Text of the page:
Calvin and I don’t know each other well enough yet to exchange secrets. We’ve shared a few meals and we’ve sat around the fire at his camp in the Mara drinking whisky and chatting but I wouldn’t really say we’ve had that big breakthrough conversation yet where you say to yourself, “Aha…so now we’re going to start speaking the truth.”
What he knows is that I’m a writer who is here on assignment to do a story for National Geographic Traveler about Osa and Martin Johnson and a mysterious lake they discovered that sits atop an extinct volcano in one of the most rugged and inhospitable sections of Kenya. He also knows that I asked him to lead this expedition because it was his great uncle, Bud Cottar, who originally led the Johnsons to Lake Paradise back in the ‘20s.
But this is where things get a little sticky, where story and reality get mingled, where what I think I know about Osa and Martin Johnson and their journey to Lake Paradise might be a downright fraud at worst and simply apocryphal at best. Calvin keeps hinting that I don’t really know the true story. But he hasn’t told me what that is. I think he’s worried I can’t handle the true story.
Here’s what I know: On May 17, 1940, Osa Johnson’s book I Married Adventure, with its distinctive zebra-striped cover, was published to great critical and commercial success. Its selection as a June Book-of-the-Month Club choice helped make it the number one national best-seller in nonfiction for 1940. Within the first eight months of publication, 288,000 copies were sold, which was a ton considering that the country had not yet recovered from the Great Depression. Eventually 500,000 copies were sold within the first year of publication.
I own one of those copies. I got it as a gift just after Christmas last year. And it was Osa’s description of the Johnson’s discovery of Lake Paradise that set me on the path that, eight months later, has me sitting in a crowded Land Cruiser with Calvin Cottar, bumping and grinding our way over horribly potted roads towards the Mathews Range in Kenya’s Northern Frontier District. In her best-seller, Osa Martin describes a visit from one of Kenya’s most famous and well-respected game hunters, Blaney Percival, who discreetly told them about a “crater lake which is on no map ever made of this country.”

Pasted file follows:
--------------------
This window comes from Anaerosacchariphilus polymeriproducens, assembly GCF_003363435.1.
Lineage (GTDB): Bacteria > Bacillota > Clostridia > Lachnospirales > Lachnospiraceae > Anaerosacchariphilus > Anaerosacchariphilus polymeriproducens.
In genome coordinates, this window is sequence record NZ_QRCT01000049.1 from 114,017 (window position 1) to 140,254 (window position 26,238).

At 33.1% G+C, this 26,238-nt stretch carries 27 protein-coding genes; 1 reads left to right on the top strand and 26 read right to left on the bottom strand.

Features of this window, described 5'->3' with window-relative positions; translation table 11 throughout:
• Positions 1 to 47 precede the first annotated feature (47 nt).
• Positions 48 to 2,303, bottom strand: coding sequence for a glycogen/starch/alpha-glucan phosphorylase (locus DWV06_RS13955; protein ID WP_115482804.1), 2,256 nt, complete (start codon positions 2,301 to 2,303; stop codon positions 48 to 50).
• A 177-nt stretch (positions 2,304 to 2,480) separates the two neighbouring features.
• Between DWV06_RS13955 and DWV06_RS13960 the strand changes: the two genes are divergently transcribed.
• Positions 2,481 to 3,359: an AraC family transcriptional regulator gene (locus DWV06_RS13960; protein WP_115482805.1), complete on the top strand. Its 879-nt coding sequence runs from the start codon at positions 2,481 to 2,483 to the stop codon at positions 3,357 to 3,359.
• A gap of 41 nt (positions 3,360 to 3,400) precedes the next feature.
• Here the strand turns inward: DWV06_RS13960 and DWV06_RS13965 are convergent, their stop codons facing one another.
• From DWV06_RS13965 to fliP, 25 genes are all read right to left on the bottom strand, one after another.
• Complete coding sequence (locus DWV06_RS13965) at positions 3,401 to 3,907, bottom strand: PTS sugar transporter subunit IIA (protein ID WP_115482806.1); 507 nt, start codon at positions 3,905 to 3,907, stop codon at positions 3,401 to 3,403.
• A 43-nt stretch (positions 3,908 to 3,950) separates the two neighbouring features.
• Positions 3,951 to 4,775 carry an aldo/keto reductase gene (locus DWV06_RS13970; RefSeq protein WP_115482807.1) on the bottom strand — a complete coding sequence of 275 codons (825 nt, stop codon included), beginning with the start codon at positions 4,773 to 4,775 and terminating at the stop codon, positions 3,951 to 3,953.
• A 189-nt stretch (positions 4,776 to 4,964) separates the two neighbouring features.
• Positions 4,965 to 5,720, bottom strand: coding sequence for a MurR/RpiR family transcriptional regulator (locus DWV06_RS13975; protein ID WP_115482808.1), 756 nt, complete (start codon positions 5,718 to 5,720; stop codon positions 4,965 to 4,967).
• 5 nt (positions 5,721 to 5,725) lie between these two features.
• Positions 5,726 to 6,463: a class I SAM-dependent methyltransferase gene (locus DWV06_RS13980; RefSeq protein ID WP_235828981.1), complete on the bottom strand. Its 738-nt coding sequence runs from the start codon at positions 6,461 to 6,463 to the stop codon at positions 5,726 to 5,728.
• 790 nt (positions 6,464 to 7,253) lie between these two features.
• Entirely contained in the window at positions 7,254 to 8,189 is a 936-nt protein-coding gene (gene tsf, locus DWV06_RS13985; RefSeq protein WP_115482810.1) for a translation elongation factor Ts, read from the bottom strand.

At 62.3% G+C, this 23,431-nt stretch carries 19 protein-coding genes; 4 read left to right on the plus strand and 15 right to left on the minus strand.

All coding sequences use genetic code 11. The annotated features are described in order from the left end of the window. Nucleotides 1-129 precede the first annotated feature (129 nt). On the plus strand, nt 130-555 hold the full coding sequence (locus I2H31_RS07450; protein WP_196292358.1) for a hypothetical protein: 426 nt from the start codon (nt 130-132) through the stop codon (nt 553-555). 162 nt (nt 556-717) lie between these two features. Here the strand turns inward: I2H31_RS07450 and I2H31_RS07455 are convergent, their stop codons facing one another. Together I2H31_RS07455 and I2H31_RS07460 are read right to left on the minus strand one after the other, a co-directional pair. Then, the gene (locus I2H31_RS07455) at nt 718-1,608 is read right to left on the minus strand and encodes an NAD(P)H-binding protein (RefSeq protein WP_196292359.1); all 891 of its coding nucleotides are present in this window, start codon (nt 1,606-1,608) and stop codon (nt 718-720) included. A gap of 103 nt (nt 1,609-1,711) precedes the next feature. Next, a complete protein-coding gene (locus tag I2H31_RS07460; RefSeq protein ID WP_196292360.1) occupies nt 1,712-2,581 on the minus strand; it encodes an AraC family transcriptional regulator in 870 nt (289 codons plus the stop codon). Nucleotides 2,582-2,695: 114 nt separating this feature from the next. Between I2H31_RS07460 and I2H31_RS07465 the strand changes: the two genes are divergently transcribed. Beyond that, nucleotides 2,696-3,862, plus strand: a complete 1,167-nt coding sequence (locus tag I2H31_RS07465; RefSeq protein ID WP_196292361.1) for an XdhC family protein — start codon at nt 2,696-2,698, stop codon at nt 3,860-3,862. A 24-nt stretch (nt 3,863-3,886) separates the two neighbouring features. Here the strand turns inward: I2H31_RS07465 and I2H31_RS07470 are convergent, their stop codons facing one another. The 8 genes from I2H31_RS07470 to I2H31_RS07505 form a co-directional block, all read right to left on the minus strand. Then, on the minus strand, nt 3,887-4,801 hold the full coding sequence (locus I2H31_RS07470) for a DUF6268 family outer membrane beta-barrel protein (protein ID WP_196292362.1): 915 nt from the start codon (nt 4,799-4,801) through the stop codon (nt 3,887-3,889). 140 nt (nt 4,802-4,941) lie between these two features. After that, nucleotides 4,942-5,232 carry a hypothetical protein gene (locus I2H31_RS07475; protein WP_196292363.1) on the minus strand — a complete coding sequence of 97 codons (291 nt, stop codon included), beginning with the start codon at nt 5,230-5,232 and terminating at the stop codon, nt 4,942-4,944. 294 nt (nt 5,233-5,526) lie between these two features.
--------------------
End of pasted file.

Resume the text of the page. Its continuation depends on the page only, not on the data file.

She writes: “Martin stared at him. “You mean there’s a lake around here nobody knows about?”
“Nobody, and you may be certain I’ve kept my ears open.”
“But you’d think some of the natives would have run across it,” I said.
“It’s probable; but if they have, they’ve guarded the secret just as carefully as I have and probably for the same reason.”
“A lake,” Martin said with mounting excitement. “Why, animals must go there by the thousands!”
Blaney nodded. “Yes, and probably from hundreds of miles in every direction—a sort of sanctuary, undisturbed by the white man and his gun. That’s why I’m telling you about it, Martin. I’d like to see you go there some day with your camera and come back with a record of what animals are really like in their natural, undisturbed state.”
Martin was beside himself with excitement. “Well, man alive,” he shouted, “let’s go! Why waste time on the Athi River? Why waste time on anything?”
And so they went on an incredibly difficult safari to the north, crossing the fields of volcanic lava and the Kaisut Desert, having no idea exactly where this lake was supposed to be or if it was even really there until, weeks later, after days and days of marching “over some of the roughest country I’ve ever crossed…completely without warning, we were at the edge of a high cliff overlooking one of the loveliest lakes I have ever seen.
“The lake was shaped like a spoon, almost a quarter of a mile wide and three-quarters of a mile long, and it sloped up into steep, wooded banks two hundred feet high. A tangle of water-vines and lilies—great African lilies—grew in the shallows at the water’s edge. Wild ducks, cranes and egrets, circled and dipped. Animals, more than we could count, stood quietly knee-deep in the water and drank.
“It’s Paradise, Martin!” I said.
That was how Lake Paradise was given its name.”
Lovely story. Except little of it is true. I know the truth. I think. But I haven’t told Calvin that yet. As far as he knows, I’m just this American writer come to Kenya to recreate Osa and Martin Johnson’s expedition to Lake Paradise and repeat the various stories, true or not, I read about eight months ago in a book ghost-written by a New York journalist (and not by Osa Johnson—that’s one of the truths) 70 years ago. But before I tell Calvin what I know, I want him to tell me the stories he’s heard about that expedition. Handed down through his family from his great uncle who was with Martin and Osa Johnson. And then, together, we’ll try and find the truth between the two versions. I have a feeling that everything about this journey is going to be complicated. Which I’m rather looking forward to.
Tags: Mathews Range
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